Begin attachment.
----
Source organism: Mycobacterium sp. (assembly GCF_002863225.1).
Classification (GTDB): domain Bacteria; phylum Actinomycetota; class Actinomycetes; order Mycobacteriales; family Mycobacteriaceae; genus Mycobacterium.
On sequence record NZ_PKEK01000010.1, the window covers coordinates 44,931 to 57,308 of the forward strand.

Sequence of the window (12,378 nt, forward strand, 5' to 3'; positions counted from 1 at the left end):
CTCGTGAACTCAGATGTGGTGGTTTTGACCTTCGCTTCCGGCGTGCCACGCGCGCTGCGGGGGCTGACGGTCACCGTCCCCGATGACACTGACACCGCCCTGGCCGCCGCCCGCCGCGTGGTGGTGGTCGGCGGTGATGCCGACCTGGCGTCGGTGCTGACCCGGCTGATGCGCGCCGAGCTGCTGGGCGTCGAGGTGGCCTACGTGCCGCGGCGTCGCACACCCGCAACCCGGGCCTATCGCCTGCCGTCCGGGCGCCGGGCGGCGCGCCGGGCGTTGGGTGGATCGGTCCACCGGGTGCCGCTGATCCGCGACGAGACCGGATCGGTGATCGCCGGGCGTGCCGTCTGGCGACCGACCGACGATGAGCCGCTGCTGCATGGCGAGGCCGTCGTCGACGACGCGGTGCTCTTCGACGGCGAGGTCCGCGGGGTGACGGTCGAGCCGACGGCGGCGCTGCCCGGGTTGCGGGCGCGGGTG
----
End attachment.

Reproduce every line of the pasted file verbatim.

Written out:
Source organism: Mycobacterium sp. (assembly GCF_002863225.1).
Classification (GTDB): domain Bacteria; phylum Actinomycetota; class Actinomycetes; order Mycobacteriales; family Mycobacteriaceae; genus Mycobacterium.
On sequence record NZ_PKEK01000010.1, the window covers coordinates 44,931 to 57,308 of the forward strand.

Sequence of the window (12,378 nt, forward strand, 5' to 3'; positions counted from 1 at the left end):
CTCGTGAACTCAGATGTGGTGGTTTTGACCTTCGCTTCCGGCGTGCCACGCGCGCTGCGGGGGCTGACGGTCACCGTCCCCGATGACACTGACACCGCCCTGGCCGCCGCCCGCCGCGTGGTGGTGGTCGGCGGTGATGCCGACCTGGCGTCGGTGCTGACCCGGCTGATGCGCGCCGAGCTGCTGGGCGTCGAGGTGGCCTACGTGCCGCGGCGTCGCACACCCGCAACCCGGGCCTATCGCCTGCCGTCCGGGCGCCGGGCGGCGCGCCGGGCGTTGGGTGGATCGGTCCACCGGGTGCCGCTGATCCGCGACGAGACCGGATCGGTGATCGCCGGGCGTGCCGTCTGGCGACCGACCGACGATGAGCCGCTGCTGCATGGCGAGGCCGTCGTCGACGACGCGGTGCTCTTCGACGGCGAGGTCCGCGGGGTGACGGTCGAGCCGACGGCGGCGCTGCCCGGGTTGCGGGCGCGGGTG